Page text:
Content Management Systems & SEO Revisited

CMS - content management systemsBack in 2007, I published an article entitled “Content Management Systems Equal Business Suicide.” The articles basic premise was at that time, CMS software applications as produced were essentially bereft of even the most primitive SEO features or functions. Building a new website, or converting an existing website to the existing CMS versions of 2007 was rapid way of consigning those websites to the outer reaches of Google’s supplementary index.

  • Lacking inbuilt SEF-URLs (search engine friendly URL’s)
  • Cursed with duplicate titles, descriptions and keywords across all pages…
  • No ability to have customised SEO Titles that differed from Page Title/Headings

All of these shortcomings conspired to render the 2007 crop of CMS somewhat impotent in the SEO world..

WP CMS Today

Since 2007, things have changed dramatically. Whilst some deficiencies are still apparent in some SMS solutions, those that have survived and prospered have evolved! Or, they’ve survived because they’ve evolved is perhaps more to the point! Regardless, most have addressed those previously missing, basic SEO shortcomings.

WordPress – my personal favourite CMS! I began using WP at v1.5 and over the 12 years or so to v4.7.5 there has been a wealth of feature expansion in the core application, the availability of plugins that expand on the core functionality, and the advent of professional / premium Plugins and Design Themes that have allowed WordPress to soar to new heights.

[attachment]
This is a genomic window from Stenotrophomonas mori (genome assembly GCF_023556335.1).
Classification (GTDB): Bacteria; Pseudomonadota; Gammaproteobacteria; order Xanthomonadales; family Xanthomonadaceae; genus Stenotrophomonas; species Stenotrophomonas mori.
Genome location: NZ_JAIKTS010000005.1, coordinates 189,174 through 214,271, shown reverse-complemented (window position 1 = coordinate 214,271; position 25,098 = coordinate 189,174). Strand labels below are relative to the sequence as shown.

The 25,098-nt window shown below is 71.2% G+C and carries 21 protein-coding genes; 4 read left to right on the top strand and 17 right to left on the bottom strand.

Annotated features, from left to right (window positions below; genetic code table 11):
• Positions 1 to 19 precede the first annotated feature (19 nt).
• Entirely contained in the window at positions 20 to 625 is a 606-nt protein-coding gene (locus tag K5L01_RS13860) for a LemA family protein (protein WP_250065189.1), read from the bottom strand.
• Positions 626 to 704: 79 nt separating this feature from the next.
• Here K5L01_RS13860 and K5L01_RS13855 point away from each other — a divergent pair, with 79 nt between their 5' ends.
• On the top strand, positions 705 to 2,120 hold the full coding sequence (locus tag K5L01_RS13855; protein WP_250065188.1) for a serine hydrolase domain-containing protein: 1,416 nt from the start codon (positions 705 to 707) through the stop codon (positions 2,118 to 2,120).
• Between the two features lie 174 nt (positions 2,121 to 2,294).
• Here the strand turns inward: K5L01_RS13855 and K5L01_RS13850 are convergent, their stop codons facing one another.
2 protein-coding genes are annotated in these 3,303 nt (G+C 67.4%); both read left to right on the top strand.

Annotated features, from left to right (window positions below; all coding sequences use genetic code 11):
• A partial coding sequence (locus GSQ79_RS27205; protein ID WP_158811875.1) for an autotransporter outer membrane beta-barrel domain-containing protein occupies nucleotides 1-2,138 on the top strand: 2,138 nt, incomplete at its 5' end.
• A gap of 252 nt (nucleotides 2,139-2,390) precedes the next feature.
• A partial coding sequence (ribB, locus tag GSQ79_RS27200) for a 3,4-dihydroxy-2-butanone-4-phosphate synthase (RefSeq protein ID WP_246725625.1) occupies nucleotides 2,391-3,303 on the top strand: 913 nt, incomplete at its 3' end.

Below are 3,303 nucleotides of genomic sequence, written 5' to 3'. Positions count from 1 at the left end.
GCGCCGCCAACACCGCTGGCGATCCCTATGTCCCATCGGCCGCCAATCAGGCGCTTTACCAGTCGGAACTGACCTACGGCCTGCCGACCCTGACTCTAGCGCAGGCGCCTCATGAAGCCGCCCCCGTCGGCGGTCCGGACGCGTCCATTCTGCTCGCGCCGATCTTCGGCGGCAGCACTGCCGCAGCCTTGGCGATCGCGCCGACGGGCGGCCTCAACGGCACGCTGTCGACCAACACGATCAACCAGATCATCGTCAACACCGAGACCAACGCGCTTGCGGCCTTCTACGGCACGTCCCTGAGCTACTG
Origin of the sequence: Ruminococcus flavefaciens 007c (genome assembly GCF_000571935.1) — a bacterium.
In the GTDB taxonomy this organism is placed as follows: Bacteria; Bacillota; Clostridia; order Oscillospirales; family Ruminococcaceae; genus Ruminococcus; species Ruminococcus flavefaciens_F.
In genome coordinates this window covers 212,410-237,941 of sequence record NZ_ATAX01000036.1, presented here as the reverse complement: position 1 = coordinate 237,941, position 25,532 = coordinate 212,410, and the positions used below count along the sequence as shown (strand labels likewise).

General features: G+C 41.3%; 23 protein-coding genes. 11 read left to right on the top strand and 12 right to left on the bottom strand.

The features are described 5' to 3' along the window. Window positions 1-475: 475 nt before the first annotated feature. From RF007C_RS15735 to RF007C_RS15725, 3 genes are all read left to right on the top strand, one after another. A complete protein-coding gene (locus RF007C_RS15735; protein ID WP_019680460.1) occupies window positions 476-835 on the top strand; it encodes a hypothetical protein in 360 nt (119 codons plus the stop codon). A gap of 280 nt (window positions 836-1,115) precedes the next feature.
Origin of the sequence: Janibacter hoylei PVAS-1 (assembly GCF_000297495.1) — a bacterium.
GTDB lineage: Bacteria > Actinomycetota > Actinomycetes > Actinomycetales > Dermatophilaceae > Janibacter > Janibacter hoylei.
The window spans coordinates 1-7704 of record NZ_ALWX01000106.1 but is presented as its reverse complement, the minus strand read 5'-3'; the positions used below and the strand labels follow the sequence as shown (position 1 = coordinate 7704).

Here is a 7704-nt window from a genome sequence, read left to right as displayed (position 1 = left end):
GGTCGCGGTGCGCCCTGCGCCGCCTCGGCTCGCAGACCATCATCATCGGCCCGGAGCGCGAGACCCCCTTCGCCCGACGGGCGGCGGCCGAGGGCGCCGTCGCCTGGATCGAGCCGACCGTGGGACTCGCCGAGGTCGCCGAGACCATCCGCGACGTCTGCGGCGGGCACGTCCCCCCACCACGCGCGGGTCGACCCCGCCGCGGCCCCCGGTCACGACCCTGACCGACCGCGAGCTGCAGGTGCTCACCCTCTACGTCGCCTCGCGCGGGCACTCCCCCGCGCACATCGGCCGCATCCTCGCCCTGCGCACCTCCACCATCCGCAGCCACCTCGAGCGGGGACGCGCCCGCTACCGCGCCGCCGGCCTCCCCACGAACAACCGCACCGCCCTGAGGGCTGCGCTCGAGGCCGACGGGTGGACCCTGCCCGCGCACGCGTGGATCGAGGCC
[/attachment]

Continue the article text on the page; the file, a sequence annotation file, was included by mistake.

WordPress has truly blossomed into a fully matured CMS with exceptional Search Engine Optimisation features. As such, its fully deserving of the “Best CMS Awards” that have come its way.

Essential SEO Functionality for CMS

Lets take a closer look at the SEO functionality. As Google et al are attempting to analyse and categorise a web site, there are an estimated 200 individual elements that are calculated in the SE relevancy ranking algorithms. Every one of these you can get right improves your chances of attaining your full ranking potential. Individually, each element offers incremental albeit small gains, but collectively, they can add up to the winning difference in the ranking stakes for competitive search terms. Duplicate content is Google’s pet hate, and its vital to every site’s standing that every single page be accurately described and categorised. Here are 10 of the most prominent among the many opportunities to achieve this individualization of pages are;

1: SEF URLS:

Search engine friendly URL’s are important, because inclusion of keywords in page URL’s are taken into account, and have a bearing on rankings. Being able to exercise total control over page URL’s is important, and WordPress allows this with its Permalink functionality, coupled with manual URL control on every page or post!

2: Meta-Tags:

There are several WordPress SEO plugins that provide total control of title, descriptions and keywords, and these are easily installed and configured.

3: Titles: